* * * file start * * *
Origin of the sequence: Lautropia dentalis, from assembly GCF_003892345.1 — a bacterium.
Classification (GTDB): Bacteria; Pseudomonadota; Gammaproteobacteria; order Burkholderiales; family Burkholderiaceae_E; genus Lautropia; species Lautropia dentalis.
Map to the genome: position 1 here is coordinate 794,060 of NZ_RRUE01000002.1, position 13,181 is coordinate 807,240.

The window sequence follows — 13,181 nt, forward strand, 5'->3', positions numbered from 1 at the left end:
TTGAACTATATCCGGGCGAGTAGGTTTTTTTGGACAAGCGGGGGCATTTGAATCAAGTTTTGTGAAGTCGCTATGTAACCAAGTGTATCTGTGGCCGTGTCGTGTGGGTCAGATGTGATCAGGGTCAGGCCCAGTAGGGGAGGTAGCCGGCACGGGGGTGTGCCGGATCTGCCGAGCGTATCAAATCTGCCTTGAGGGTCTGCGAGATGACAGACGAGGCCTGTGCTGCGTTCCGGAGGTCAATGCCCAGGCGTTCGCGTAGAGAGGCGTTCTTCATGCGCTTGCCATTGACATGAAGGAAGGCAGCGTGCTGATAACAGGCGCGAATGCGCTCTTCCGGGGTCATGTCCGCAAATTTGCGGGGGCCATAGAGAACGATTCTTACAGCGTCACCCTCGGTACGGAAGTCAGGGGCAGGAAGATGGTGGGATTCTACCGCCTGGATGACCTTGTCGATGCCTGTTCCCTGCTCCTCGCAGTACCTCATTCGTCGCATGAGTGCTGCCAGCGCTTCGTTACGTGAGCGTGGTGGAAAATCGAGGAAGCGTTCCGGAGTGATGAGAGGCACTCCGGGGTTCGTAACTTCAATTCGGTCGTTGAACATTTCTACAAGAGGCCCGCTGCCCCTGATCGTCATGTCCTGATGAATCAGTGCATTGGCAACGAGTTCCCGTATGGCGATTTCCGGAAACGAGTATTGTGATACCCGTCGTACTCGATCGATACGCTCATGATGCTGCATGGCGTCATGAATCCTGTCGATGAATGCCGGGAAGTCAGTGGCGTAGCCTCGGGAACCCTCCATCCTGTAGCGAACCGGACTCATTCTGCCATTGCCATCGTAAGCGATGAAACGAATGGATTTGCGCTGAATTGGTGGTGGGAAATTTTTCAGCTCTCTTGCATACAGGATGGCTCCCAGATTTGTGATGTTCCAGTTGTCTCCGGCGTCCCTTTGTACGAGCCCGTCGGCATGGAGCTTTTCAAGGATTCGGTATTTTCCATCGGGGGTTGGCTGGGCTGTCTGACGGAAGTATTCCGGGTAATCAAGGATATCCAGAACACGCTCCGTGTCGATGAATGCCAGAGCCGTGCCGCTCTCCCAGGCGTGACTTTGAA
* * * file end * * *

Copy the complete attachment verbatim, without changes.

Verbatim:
Origin of the sequence: Lautropia dentalis, from assembly GCF_003892345.1 — a bacterium.
Classification (GTDB): Bacteria; Pseudomonadota; Gammaproteobacteria; order Burkholderiales; family Burkholderiaceae_E; genus Lautropia; species Lautropia dentalis.
Map to the genome: position 1 here is coordinate 794,060 of NZ_RRUE01000002.1, position 13,181 is coordinate 807,240.

The window sequence follows — 13,181 nt, forward strand, 5'->3', positions numbered from 1 at the left end:
TTGAACTATATCCGGGCGAGTAGGTTTTTTTGGACAAGCGGGGGCATTTGAATCAAGTTTTGTGAAGTCGCTATGTAACCAAGTGTATCTGTGGCCGTGTCGTGTGGGTCAGATGTGATCAGGGTCAGGCCCAGTAGGGGAGGTAGCCGGCACGGGGGTGTGCCGGATCTGCCGAGCGTATCAAATCTGCCTTGAGGGTCTGCGAGATGACAGACGAGGCCTGTGCTGCGTTCCGGAGGTCAATGCCCAGGCGTTCGCGTAGAGAGGCGTTCTTCATGCGCTTGCCATTGACATGAAGGAAGGCAGCGTGCTGATAACAGGCGCGAATGCGCTCTTCCGGGGTCATGTCCGCAAATTTGCGGGGGCCATAGAGAACGATTCTTACAGCGTCACCCTCGGTACGGAAGTCAGGGGCAGGAAGATGGTGGGATTCTACCGCCTGGATGACCTTGTCGATGCCTGTTCCCTGCTCCTCGCAGTACCTCATTCGTCGCATGAGTGCTGCCAGCGCTTCGTTACGTGAGCGTGGTGGAAAATCGAGGAAGCGTTCCGGAGTGATGAGAGGCACTCCGGGGTTCGTAACTTCAATTCGGTCGTTGAACATTTCTACAAGAGGCCCGCTGCCCCTGATCGTCATGTCCTGATGAATCAGTGCATTGGCAACGAGTTCCCGTATGGCGATTTCCGGAAACGAGTATTGTGATACCCGTCGTACTCGATCGATACGCTCATGATGCTGCATGGCGTCATGAATCCTGTCGATGAATGCCGGGAAGTCAGTGGCGTAGCCTCGGGAACCCTCCATCCTGTAGCGAACCGGACTCATTCTGCCATTGCCATCGTAAGCGATGAAACGAATGGATTTGCGCTGAATTGGTGGTGGGAAATTTTTCAGCTCTCTTGCATACAGGATGGCTCCCAGATTTGTGATGTTCCAGTTGTCTCCGGCGTCCCTTTGTACGAGCCCGTCGGCATGGAGCTTTTCAAGGATTCGGTATTTTCCATCGGGGGTTGGCTGGGCTGTCTGACGGAAGTATTCCGGGTAATCAAGGATATCCAGAACACGCTCCGTGTCGATGAATGCCAGAGCCGTGCCGCTCTCCCAGGCGTGACTTTGAA